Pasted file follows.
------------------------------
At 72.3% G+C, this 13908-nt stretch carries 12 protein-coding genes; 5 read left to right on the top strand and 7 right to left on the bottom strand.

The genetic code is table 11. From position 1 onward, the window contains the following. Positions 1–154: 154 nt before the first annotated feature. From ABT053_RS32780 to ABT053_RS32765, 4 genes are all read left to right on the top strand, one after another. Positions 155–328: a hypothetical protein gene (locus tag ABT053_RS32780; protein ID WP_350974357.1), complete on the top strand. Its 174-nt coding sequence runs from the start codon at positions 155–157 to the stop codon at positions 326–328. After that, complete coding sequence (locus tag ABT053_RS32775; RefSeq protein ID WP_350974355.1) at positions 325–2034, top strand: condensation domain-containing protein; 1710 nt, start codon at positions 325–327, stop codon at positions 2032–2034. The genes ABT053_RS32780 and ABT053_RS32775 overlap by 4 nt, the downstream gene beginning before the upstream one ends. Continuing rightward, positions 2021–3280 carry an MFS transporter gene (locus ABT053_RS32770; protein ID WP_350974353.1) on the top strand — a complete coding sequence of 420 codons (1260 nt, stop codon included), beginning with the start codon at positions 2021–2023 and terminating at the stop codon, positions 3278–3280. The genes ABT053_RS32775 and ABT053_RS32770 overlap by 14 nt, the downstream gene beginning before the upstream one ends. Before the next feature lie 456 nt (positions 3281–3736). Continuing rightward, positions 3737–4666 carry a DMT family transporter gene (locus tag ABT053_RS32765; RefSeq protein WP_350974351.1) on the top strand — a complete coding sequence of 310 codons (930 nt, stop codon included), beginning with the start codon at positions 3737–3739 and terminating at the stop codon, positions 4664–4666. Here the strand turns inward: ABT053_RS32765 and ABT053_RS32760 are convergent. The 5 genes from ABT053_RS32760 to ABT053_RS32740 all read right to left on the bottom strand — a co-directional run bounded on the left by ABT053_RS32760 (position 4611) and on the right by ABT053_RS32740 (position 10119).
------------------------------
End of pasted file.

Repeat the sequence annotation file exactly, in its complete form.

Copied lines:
At 72.3% G+C, this 13908-nt stretch carries 12 protein-coding genes; 5 read left to right on the top strand and 7 right to left on the bottom strand.

The genetic code is table 11. From position 1 onward, the window contains the following. Positions 1–154: 154 nt before the first annotated feature. From ABT053_RS32780 to ABT053_RS32765, 4 genes are all read left to right on the top strand, one after another. Positions 155–328: a hypothetical protein gene (locus tag ABT053_RS32780; protein ID WP_350974357.1), complete on the top strand. Its 174-nt coding sequence runs from the start codon at positions 155–157 to the stop codon at positions 326–328. After that, complete coding sequence (locus tag ABT053_RS32775; RefSeq protein ID WP_350974355.1) at positions 325–2034, top strand: condensation domain-containing protein; 1710 nt, start codon at positions 325–327, stop codon at positions 2032–2034. The genes ABT053_RS32780 and ABT053_RS32775 overlap by 4 nt, the downstream gene beginning before the upstream one ends. Continuing rightward, positions 2021–3280 carry an MFS transporter gene (locus ABT053_RS32770; protein ID WP_350974353.1) on the top strand — a complete coding sequence of 420 codons (1260 nt, stop codon included), beginning with the start codon at positions 2021–2023 and terminating at the stop codon, positions 3278–3280. The genes ABT053_RS32775 and ABT053_RS32770 overlap by 14 nt, the downstream gene beginning before the upstream one ends. Before the next feature lie 456 nt (positions 3281–3736). Continuing rightward, positions 3737–4666 carry a DMT family transporter gene (locus tag ABT053_RS32765; RefSeq protein WP_350974351.1) on the top strand — a complete coding sequence of 310 codons (930 nt, stop codon included), beginning with the start codon at positions 3737–3739 and terminating at the stop codon, positions 4664–4666. Here the strand turns inward: ABT053_RS32765 and ABT053_RS32760 are convergent. The 5 genes from ABT053_RS32760 to ABT053_RS32740 all read right to left on the bottom strand — a co-directional run bounded on the left by ABT053_RS32760 (position 4611) and on the right by ABT053_RS32740 (position 10119).